At the end of the day, if you’re searching for a job, you’ll want to consider what it is you’re personally looking for. If you’re a new designer, a big company would be able to provide opportunities to be a mentor and career development. However, if you have a few years of experience and enjoy a more open environment, you might consider a startup. Perhaps you want to have the option to dictate your working space but not do freelance. In which case, you should scroll down and check out our latest finds on remote jobs!

Good UX (But Bad UI) Example: reddit.com

Reddit has been around since 2005 and it’s member base continues to grow strong as it turns 15 years old this year. The community of member-submitted content and open discussion platform connects those of similar interests and answered many questions. Despite all of the fancy UI updates many other sites have utilized, Reddit sticks to its simple modus operandi and puts emphasis on the content.

Why this is good UX: Reddit is minimal. Sure, it might not look as aesthetically pleasing but this simplicity allows for the content to shine. Its usage of basic search icons and CTA buttons that stand out make it easy for new and veteran users alike be able to navigate the site with ease. Additionally, when searching through the posts, the screen autoloads continual content so you can continue reading without having to navigate to the next page – a sure way to minimize the number of clicks!

Some key takeaways: Minimal or “bad” UI doesn’t equivalent to “bad” UX. With all of the new design trends, it’s important to consider if bright colors and many animations would actually benefit the feel and productivity on a website. 

Remote UX Jobs

Ukufu, a new AI-powered content aggregation mobile application for professionals is seeking a UX Designer. In this position, you will work directly with the CEO, engineering team, and product team. They’re asking for at least 5 years of relevant experience in a design or UX-related role while excellent communication skills and exceptional attention to detail. Please note they are asking to have at least 5 hours of work time overlap with Sydney (if not based in Sydney). 

Ad Hoc is seeking a US-based UX Designer to join their team in creating well-crafted user-centered products. In this position, you’ll work with their government partners to transform policy and business requirements into stellar designs. Therefore, it’s important that you’re proficient in stakeholder engagement and presenting work to others. If this sounds interesting to you, make sure you apply by Friday, January 17th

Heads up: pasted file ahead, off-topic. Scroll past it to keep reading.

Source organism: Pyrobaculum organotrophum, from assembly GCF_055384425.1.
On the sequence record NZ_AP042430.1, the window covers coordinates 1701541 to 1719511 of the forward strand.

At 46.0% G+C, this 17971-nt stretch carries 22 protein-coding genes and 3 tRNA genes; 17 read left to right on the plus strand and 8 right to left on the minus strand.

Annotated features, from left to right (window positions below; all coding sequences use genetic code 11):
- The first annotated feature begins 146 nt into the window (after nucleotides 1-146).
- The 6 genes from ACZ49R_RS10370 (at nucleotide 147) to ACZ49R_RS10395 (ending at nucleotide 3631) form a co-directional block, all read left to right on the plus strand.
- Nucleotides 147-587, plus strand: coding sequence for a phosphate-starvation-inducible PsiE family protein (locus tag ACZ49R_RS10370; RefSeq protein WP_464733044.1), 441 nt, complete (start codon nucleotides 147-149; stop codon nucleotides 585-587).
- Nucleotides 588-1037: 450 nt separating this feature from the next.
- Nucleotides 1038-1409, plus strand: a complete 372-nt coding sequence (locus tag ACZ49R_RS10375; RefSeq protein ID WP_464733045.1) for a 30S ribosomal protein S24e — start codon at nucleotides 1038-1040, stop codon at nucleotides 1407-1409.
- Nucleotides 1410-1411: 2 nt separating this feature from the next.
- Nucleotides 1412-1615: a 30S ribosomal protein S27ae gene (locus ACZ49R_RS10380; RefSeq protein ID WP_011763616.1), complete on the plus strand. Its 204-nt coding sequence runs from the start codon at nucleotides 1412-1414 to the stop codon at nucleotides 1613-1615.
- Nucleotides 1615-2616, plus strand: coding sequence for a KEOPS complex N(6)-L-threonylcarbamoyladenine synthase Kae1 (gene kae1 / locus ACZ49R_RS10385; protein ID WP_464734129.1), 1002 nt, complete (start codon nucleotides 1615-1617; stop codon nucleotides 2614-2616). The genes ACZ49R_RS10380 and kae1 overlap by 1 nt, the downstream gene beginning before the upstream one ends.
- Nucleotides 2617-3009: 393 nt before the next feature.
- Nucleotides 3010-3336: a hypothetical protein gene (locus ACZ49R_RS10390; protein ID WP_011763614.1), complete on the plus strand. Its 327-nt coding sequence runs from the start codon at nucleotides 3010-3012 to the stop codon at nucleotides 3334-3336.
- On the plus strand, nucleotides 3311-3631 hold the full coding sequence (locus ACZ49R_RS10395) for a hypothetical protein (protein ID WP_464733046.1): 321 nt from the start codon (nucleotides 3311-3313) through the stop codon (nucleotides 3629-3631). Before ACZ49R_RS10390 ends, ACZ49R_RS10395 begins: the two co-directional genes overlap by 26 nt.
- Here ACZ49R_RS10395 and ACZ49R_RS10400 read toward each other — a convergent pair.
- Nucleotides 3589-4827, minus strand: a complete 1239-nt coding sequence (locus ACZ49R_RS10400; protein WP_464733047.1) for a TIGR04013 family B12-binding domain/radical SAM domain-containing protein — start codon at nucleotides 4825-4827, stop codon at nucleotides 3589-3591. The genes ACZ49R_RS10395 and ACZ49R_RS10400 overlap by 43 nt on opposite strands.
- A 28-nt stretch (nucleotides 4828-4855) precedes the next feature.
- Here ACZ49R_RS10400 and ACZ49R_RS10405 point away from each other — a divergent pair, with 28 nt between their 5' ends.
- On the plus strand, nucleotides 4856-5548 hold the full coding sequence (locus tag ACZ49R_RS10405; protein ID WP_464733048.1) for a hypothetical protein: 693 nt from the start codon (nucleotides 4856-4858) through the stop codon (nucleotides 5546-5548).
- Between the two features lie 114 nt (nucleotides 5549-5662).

Timescale is a remote-first organization seeking an experienced Senior UI/UX Designer. The product you’d be working on is a new IT monitoring and observability product targeted to developers and SREs. This role is roughly 80% UX and 20% UI, suggesting an emphasis on UX with some UI skills. If you have 5+ years of experience and love Figma, apply now! 

CyberCoders is hiring a UI/UX Designer with 3+ years of experience in e-commerce websites, specialization in Adobe Suite, HTML/CSS, Javascript, and Conversion Rate Optimization. In this position, you’ll be helping build and add to an e-commerce website by incorporating the latest design trends. Please note that this position will require more coding skills than typical UI/UX positions. 

Headway is a design and development team that helps startups and corporations grow into their next phase of business. Based out of Green Bay, WI, they are searching for a Senior Product Designer who would be able to not only produce products using the Headway design process but also participate in pairing sessions to help crewmates learn and grow. If you’re a natural problem-solver and goal-oriented, this might be your next career move!